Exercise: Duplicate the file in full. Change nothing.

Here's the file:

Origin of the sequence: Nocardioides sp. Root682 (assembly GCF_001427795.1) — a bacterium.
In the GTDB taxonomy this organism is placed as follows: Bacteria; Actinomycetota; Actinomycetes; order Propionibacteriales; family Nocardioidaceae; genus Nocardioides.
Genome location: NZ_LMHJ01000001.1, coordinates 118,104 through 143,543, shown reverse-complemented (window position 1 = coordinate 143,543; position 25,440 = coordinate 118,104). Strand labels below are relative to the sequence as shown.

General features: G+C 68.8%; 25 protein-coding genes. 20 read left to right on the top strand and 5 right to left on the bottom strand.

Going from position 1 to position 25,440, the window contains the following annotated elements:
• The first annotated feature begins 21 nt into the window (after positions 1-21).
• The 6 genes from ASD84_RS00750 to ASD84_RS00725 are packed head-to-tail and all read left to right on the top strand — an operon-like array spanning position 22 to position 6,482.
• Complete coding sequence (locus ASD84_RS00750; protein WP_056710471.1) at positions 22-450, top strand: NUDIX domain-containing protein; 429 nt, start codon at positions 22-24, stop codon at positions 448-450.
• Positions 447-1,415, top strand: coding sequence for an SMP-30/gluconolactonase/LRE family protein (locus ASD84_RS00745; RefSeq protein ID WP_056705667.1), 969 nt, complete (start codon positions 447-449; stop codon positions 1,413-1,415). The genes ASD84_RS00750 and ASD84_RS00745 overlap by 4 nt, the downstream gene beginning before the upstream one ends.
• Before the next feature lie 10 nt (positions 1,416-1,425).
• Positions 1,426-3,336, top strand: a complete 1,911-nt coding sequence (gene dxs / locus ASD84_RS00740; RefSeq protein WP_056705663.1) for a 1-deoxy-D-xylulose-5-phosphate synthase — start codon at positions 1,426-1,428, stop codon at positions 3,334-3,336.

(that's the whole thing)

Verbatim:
Origin of the sequence: Nocardioides sp. Root682 (assembly GCF_001427795.1) — a bacterium.
In the GTDB taxonomy this organism is placed as follows: Bacteria; Actinomycetota; Actinomycetes; order Propionibacteriales; family Nocardioidaceae; genus Nocardioides.
Genome location: NZ_LMHJ01000001.1, coordinates 118,104 through 143,543, shown reverse-complemented (window position 1 = coordinate 143,543; position 25,440 = coordinate 118,104). Strand labels below are relative to the sequence as shown.

General features: G+C 68.8%; 25 protein-coding genes. 20 read left to right on the top strand and 5 right to left on the bottom strand.

Going from position 1 to position 25,440, the window contains the following annotated elements:
• The first annotated feature begins 21 nt into the window (after positions 1-21).
• The 6 genes from ASD84_RS00750 to ASD84_RS00725 are packed head-to-tail and all read left to right on the top strand — an operon-like array spanning position 22 to position 6,482.
• Complete coding sequence (locus ASD84_RS00750; protein WP_056710471.1) at positions 22-450, top strand: NUDIX domain-containing protein; 429 nt, start codon at positions 22-24, stop codon at positions 448-450.
• Positions 447-1,415, top strand: coding sequence for an SMP-30/gluconolactonase/LRE family protein (locus ASD84_RS00745; RefSeq protein ID WP_056705667.1), 969 nt, complete (start codon positions 447-449; stop codon positions 1,413-1,415). The genes ASD84_RS00750 and ASD84_RS00745 overlap by 4 nt, the downstream gene beginning before the upstream one ends.
• Before the next feature lie 10 nt (positions 1,416-1,425).
• Positions 1,426-3,336, top strand: a complete 1,911-nt coding sequence (gene dxs / locus ASD84_RS00740; RefSeq protein WP_056705663.1) for a 1-deoxy-D-xylulose-5-phosphate synthase — start codon at positions 1,426-1,428, stop codon at positions 3,334-3,336.